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New NHL proposal to NHLPA includes buyout clause, term limits on contracts

Greg Wyshynski
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When details spill about a new offer from either the NHL or the NHLPA, it usually means one of two things: That the offer has been rejected, and one side wants the world to witness the depths of its discarded charity; or it’s part of an ongoing, larger negotiation, with one side attempting to ladle public pressure on top of the new CBA offers.

So let’s hope it’s the latter, as details of a new NHL offer to the NHLPA emerge on Friday morning via Elliotte Friedman and Pierre LeBrun (and reported first by Eklund at 3:45 a.m., no less) including:

• The famed “amnesty buyout” is on the table. A one-time buyout would be given to each team prior to the 2013-14 season, whose money would not count against the salary cap but would count against the players’ share of Hockey Related Revenue (i.e. the cap hit wouldn’t matter, but the salary would).

• LeBrun reports that the NHL is asking for term limits on player contracts to be capped at six years, unless you’re signing your own drafted players, in which case the cap is seven years. (See, Jeremy Jacobs was actually going one year under the proposed limit in signing Tyler Seguin to a contract, like, 20 minutes before the lockout.)

Michael Russo reports that there will be a maximum 10 percent variances in salaries per year, up from 5 percent. This was the NHL's mechanism for preventing long-term cap circumventing contracts.

• LeBrun also reports that the NHL’s offer keeps the “make whole” at $300 million for the players, which would seem to indicate that the term of the next CBA remains at 10 years with an out at eight years.

This news leaks less than 24 hours after a League source told Helene Elliott of the LA Times that it would take "a new move or idea" for NHL talks to re-start.

NHL deputy commissioner Bill Daly said in a statement:

"In light of media reports this morning, I can confirm that we delivered to the Union a new, comprehensive proposal for a successor CBA late yesterday afternoon. We are not prepared to discuss the details of our proposal at this time. We are hopeful that once the Union's staff and negotiating committee have had an opportunity to thoroughly review and consider our new proposal, they will share it with the players. We want to be back on the ice as soon as possible."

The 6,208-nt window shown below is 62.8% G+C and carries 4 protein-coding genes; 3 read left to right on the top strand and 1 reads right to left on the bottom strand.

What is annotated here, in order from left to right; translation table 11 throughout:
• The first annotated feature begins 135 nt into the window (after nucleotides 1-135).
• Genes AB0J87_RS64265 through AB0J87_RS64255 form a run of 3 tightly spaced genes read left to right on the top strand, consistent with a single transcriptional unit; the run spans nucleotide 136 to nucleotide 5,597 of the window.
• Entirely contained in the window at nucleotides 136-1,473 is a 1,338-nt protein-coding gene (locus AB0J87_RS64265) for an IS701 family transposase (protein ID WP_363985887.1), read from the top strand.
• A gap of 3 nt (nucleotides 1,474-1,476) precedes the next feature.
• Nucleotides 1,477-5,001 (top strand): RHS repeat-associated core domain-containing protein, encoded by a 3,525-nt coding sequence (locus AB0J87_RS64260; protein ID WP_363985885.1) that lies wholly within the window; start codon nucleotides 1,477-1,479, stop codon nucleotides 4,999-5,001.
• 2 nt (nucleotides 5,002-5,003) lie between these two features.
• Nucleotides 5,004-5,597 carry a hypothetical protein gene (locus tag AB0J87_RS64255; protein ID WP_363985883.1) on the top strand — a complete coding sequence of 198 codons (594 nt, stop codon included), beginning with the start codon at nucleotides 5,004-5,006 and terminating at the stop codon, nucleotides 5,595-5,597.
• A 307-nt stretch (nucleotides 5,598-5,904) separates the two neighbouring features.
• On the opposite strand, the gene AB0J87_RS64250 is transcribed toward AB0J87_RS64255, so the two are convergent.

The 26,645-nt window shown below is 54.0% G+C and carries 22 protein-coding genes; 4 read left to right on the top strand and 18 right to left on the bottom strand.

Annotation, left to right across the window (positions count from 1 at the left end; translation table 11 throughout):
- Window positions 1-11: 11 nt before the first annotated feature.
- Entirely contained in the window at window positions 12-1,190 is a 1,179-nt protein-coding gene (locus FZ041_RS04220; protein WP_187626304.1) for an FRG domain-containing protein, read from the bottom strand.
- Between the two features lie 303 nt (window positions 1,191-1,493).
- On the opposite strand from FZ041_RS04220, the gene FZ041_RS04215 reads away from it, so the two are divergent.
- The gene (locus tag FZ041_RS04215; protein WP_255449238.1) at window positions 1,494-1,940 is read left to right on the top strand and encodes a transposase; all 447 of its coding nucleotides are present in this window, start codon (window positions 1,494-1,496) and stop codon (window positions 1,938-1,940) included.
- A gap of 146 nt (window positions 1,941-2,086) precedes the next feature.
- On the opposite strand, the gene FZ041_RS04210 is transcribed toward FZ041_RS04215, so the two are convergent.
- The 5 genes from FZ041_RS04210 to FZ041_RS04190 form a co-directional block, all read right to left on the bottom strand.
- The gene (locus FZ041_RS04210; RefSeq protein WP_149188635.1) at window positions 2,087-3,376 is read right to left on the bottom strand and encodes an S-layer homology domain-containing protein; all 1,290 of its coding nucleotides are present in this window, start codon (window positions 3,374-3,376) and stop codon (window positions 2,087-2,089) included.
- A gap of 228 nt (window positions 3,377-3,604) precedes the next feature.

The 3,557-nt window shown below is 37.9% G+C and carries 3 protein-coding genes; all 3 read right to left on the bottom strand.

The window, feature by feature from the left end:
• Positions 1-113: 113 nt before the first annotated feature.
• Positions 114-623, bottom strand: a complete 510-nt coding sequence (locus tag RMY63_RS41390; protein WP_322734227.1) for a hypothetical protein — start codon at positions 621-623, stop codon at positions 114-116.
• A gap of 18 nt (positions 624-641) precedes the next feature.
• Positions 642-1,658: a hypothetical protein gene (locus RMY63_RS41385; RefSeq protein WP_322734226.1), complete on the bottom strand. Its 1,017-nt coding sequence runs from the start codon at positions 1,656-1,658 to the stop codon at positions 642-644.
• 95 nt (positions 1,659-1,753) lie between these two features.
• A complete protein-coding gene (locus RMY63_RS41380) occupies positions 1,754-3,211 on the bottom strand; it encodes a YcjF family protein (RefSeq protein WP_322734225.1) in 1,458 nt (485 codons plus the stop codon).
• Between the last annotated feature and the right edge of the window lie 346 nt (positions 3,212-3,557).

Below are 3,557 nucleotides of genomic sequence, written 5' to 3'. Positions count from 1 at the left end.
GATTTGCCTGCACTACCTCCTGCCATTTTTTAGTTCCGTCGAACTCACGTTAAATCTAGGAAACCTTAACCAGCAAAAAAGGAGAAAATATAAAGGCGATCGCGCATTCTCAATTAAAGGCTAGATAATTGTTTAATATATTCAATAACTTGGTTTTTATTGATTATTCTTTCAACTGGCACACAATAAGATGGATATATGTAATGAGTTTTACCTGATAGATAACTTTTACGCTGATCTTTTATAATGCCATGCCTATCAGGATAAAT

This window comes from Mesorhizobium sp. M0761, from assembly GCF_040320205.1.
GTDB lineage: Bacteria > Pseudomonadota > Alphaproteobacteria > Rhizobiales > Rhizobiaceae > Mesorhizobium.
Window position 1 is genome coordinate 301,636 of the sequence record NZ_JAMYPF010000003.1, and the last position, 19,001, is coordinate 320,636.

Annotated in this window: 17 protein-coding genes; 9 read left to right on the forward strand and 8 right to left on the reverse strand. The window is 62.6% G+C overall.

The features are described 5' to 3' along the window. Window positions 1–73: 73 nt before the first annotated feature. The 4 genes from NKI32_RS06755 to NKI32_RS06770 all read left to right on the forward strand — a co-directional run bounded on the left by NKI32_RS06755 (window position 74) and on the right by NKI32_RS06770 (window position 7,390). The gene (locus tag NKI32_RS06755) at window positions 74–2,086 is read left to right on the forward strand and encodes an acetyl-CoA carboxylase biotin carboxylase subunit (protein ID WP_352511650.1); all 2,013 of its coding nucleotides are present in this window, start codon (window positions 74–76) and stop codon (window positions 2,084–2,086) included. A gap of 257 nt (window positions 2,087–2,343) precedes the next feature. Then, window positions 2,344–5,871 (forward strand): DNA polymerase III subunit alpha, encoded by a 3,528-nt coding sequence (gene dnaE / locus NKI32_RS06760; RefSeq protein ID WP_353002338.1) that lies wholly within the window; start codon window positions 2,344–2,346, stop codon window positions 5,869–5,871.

So what does this offer mean?

It could mean that the NHL senses there’s an appetite for a settlement among the players, and that this set of “concessions” could be enough movement to spark some 'coming to the middle' from the NHLPA side.

Or it could mean that we’re still very much on Donald Fehr’s timeline.

The NHL has made several proposals in the last 90 days, and each time has seemingly moved on issues toward the NHLPA side of the bargaining table. Fehr believes, ultimately, that the NHL and its owners don’t have the stomach to cancel another season. He believes there is a deadline for whether there’s enough time to hold a viable 2012-13 season. He’s got decertification looming over the entire process.

It’s encouraging that the NHL wants to get something done. Question is how far Fehr is going to edge the League towards the ledge before accepting, given that a deal is well in reach for these two sides. Because there still isn't a compelling reason for the NHLPA to settle now, given the state of negotiations.

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